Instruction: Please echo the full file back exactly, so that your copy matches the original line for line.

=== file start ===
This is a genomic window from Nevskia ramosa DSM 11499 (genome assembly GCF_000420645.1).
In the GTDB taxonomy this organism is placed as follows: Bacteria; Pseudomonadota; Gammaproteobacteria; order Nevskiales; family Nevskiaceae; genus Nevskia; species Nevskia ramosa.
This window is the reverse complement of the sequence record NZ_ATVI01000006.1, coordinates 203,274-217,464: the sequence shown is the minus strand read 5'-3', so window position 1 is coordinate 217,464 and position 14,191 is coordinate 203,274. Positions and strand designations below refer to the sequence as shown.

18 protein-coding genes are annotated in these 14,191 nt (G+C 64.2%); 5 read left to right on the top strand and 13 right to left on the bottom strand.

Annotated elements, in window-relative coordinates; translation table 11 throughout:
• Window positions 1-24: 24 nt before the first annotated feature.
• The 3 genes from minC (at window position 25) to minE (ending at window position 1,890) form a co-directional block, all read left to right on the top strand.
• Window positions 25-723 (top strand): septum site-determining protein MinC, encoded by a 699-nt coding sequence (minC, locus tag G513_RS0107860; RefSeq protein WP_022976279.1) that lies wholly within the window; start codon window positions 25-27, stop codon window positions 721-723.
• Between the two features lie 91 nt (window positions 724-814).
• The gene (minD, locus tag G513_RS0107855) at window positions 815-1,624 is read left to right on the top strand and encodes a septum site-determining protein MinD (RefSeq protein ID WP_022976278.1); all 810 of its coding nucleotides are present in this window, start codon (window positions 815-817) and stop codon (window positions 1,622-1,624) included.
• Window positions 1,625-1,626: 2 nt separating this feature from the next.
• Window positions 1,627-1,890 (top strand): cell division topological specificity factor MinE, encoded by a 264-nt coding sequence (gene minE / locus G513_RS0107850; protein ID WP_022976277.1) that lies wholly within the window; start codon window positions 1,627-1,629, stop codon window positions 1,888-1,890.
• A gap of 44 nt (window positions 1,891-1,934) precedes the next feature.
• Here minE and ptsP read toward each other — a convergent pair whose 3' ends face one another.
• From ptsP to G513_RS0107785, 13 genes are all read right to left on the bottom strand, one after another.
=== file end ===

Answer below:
This is a genomic window from Nevskia ramosa DSM 11499 (genome assembly GCF_000420645.1).
In the GTDB taxonomy this organism is placed as follows: Bacteria; Pseudomonadota; Gammaproteobacteria; order Nevskiales; family Nevskiaceae; genus Nevskia; species Nevskia ramosa.
This window is the reverse complement of the sequence record NZ_ATVI01000006.1, coordinates 203,274-217,464: the sequence shown is the minus strand read 5'-3', so window position 1 is coordinate 217,464 and position 14,191 is coordinate 203,274. Positions and strand designations below refer to the sequence as shown.

18 protein-coding genes are annotated in these 14,191 nt (G+C 64.2%); 5 read left to right on the top strand and 13 right to left on the bottom strand.

Annotated elements, in window-relative coordinates; translation table 11 throughout:
• Window positions 1-24: 24 nt before the first annotated feature.
• The 3 genes from minC (at window position 25) to minE (ending at window position 1,890) form a co-directional block, all read left to right on the top strand.
• Window positions 25-723 (top strand): septum site-determining protein MinC, encoded by a 699-nt coding sequence (minC, locus tag G513_RS0107860; RefSeq protein WP_022976279.1) that lies wholly within the window; start codon window positions 25-27, stop codon window positions 721-723.
• Between the two features lie 91 nt (window positions 724-814).
• The gene (minD, locus tag G513_RS0107855) at window positions 815-1,624 is read left to right on the top strand and encodes a septum site-determining protein MinD (RefSeq protein ID WP_022976278.1); all 810 of its coding nucleotides are present in this window, start codon (window positions 815-817) and stop codon (window positions 1,622-1,624) included.
• Window positions 1,625-1,626: 2 nt separating this feature from the next.
• Window positions 1,627-1,890 (top strand): cell division topological specificity factor MinE, encoded by a 264-nt coding sequence (gene minE / locus G513_RS0107850; protein ID WP_022976277.1) that lies wholly within the window; start codon window positions 1,627-1,629, stop codon window positions 1,888-1,890.
• A gap of 44 nt (window positions 1,891-1,934) precedes the next feature.
• Here minE and ptsP read toward each other — a convergent pair whose 3' ends face one another.
• From ptsP to G513_RS0107785, 13 genes are all read right to left on the bottom strand, one after another.